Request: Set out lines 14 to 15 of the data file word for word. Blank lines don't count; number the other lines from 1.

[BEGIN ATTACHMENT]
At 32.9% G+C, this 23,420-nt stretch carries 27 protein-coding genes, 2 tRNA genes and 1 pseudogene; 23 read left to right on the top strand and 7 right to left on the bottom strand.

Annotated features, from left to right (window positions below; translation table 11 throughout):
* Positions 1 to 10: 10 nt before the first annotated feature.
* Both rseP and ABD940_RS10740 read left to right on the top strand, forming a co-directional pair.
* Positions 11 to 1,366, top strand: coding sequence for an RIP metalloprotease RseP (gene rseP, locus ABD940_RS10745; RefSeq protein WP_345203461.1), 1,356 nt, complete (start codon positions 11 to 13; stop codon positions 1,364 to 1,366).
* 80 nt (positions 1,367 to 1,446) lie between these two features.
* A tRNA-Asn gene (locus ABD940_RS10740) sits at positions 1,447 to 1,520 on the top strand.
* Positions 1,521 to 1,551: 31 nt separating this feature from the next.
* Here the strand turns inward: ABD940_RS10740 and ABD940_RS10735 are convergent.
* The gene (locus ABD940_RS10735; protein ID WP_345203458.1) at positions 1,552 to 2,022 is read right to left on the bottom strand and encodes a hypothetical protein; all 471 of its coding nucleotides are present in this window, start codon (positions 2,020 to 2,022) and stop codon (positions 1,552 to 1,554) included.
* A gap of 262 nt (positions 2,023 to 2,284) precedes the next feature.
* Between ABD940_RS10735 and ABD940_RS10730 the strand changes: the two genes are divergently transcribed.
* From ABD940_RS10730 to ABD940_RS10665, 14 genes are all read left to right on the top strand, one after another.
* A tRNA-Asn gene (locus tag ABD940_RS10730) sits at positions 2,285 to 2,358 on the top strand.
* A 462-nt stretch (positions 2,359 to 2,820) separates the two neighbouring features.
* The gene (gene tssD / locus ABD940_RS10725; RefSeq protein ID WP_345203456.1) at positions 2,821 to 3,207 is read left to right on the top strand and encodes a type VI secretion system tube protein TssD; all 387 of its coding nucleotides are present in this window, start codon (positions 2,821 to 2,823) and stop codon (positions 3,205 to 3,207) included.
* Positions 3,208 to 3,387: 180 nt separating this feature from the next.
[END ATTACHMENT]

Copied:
* A tRNA-Asn gene (locus tag ABD940_RS10730) sits at positions 2,285 to 2,358 on the top strand.
* A 462-nt stretch (positions 2,359 to 2,820) separates the two neighbouring features.